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Experimental and artificial neural network modeling study on soot formation in premixed hydrocarbon flames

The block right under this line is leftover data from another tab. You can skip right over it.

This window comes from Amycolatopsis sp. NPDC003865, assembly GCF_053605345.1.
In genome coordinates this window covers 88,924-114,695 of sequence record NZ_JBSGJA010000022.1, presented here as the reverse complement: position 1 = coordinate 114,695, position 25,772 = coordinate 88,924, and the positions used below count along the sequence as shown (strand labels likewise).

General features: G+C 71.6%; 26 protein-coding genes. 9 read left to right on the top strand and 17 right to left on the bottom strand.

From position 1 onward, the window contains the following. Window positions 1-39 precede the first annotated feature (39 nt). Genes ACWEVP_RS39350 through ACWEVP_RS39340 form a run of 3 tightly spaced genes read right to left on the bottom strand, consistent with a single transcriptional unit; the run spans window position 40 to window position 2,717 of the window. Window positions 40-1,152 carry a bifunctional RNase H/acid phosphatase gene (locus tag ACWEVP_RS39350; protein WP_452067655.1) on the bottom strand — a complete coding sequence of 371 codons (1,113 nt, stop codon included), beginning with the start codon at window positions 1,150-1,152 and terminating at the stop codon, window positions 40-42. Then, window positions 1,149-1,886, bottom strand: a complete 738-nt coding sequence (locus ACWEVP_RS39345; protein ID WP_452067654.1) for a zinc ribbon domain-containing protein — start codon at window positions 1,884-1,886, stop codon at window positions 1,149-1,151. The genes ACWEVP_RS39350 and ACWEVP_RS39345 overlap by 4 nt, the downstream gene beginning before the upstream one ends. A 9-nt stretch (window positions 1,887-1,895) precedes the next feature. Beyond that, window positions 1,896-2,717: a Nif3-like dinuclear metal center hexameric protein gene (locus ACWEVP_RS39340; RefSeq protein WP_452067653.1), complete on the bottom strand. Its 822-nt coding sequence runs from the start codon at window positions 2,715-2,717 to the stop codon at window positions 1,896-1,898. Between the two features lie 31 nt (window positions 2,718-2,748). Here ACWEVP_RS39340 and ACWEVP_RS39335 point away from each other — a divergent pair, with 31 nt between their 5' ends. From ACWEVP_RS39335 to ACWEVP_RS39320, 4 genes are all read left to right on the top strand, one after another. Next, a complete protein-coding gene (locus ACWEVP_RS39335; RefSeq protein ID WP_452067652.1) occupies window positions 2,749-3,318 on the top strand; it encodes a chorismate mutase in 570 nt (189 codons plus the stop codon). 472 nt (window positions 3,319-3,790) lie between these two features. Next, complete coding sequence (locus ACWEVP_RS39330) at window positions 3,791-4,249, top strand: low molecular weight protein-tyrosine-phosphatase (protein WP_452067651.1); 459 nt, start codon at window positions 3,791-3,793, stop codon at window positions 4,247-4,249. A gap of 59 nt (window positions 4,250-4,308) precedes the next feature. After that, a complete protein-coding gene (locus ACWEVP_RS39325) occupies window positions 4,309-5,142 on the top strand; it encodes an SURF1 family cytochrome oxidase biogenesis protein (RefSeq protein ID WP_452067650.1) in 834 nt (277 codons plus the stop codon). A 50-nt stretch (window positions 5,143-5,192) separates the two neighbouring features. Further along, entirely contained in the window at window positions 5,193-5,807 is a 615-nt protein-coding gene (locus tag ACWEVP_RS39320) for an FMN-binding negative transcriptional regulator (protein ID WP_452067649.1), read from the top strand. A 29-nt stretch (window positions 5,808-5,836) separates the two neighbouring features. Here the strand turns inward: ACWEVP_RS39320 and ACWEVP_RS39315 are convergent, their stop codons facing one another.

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The formation of soot in premixed flames of methane, ethane, propane, and butane was studied at three different equivalence ratios. Soot particle sizes, number densities, and volume fractions were determined using classical light scattering measurement techniques. The experimental data revealed that the soot properties were sensitive to the fuel type and combustion parameter equivalence ratio. Increase in equivalence ratio increased the amount of soot formed for each fuel. In addition, methane flames showed larger particle diameters at higher distances above the burner surface and propane, ethane, and butane flames came after the methane flames, respectively. Three-layer, feed-forward type artificial neural networks having seven input neurons, one output neuron, and five hidden neurons for soot particle diameter predictions and seven hidden neurons for volume fraction predictions were used to model the soot properties. The network could not be trained and tested with sufficient accuracy to predict the number density due to a large data range and greater uncertainty in determination of this parameter. The number of complete data set used in the model was 156. There was a good agreement between the experimental and predicted values, and neural networks performed better when predicting output parameters (i.e. soot particle diameters and volume fractions) within the limits of the training data.